January 22, 2018

What Is A High School Credit?

No doubt, you have heard the word ‘credit’ before and you know that you need so many credits to graduate from high school – or so many credits to apply for college.  You have heard that some of these credits need to be ‘core credits’ and others can be ‘electives’.   But, just exactly what is a credit and how do we go about earning them?

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Core credits? Electives? No problem!

Nearly every institution defines the term credit around the Carnegie Unit.  The Carnegie Unit was established to make sure a student spent enough time in a subject matter to warrant his earning a credit in that subject.  It originally began as 120 hours but has now been expanded to somewhere between 135 and 150 hours of instruction, depending on its use.   When you look at this in the public school arena, it typically works out to be five 50-minute classes per week for 36 weeks.  BUT, you’re not in public school – and I really don’t recommend that you break your school day into 50-minute segments and jump from subject-to-subject with the ringing of a bell.

If you are working with a high school level textbook, you can usually rest assured that the book was written to meet the hours of study requirement and you don’t need to worry about keeping track of hours.  If, however, you are working on a credit that does not have a textbook, you may want to have a method of keeping track of time spent.   To track hours, develop a spread sheet or checkbox system and sit down once a week to record how much time was spent in that area of study.  Once your student has (1) mastered the material you intended for them to master and (2) met the hours requirement, you can feel comfortable awarding credit in that subject area.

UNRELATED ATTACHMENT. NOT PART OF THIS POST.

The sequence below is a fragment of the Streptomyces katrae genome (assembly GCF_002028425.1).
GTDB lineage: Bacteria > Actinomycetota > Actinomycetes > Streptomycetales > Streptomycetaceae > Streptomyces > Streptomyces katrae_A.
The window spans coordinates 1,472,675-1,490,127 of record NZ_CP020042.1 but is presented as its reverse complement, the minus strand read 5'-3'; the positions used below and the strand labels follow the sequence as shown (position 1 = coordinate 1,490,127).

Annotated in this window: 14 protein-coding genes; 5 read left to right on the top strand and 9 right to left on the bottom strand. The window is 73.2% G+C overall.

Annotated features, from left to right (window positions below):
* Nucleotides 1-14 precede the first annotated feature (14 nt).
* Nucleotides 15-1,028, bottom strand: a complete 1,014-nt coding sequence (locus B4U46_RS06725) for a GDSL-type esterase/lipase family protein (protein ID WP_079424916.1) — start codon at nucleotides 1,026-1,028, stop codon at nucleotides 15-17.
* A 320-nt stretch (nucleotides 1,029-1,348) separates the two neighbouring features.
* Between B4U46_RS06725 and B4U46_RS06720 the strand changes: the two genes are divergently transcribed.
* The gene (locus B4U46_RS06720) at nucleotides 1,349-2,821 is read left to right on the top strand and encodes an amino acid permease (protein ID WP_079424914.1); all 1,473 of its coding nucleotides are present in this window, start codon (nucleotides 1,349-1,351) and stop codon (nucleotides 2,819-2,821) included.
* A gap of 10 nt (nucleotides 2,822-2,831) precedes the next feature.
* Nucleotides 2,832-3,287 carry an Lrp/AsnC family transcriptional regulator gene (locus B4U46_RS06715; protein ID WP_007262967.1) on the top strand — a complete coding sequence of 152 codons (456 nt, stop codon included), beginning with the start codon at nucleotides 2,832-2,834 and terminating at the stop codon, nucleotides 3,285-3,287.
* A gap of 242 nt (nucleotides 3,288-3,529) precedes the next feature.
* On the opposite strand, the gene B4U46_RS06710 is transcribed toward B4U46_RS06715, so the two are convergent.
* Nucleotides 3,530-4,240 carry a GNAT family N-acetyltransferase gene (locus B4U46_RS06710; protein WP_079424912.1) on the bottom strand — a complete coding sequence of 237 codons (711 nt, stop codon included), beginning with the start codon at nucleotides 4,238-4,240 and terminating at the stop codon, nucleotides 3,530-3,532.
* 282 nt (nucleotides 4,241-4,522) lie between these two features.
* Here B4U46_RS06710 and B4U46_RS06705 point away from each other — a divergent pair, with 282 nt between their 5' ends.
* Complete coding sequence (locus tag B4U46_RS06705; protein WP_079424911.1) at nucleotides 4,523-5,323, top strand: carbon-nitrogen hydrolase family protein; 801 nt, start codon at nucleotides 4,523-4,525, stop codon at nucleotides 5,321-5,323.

Just what kind of work qualifies?  Wikipedia tells us that Morris L. Cooke defined the collegiate Student Hour as “an hour of lecture, of lab work, or of recitation room work, for a single pupil”. The Florida State Statutes partially define a full credit as “135 hours of bona fide instruction in a designated course of study that contains student performance standards.”  (F.S. 1003.436).  Pretty much this means that a student is progressively learning new material.  It does not necessarily mean that the student is spending all of those hours in a textbook.  In fact, they can be teaching themselves from a variety of sources; but it does need to a focused study spanning many hours of work.

Core credits are typically those credits that fall in the areas of English, math, science, social studies and foreign languages – while most everything else is usually considered to be an elective.  We usually have no problem finding a textbook we like for our core studies – it’s those electives that you’ll typically need to spend a little more time keeping track of.  And, feel free to take more than one year to complete the required number of hours – just consider the credit earned once the requirements have been met!

~to your success


(Image courtesy of imagerymajestic at FreeDigitalPhotos.net)

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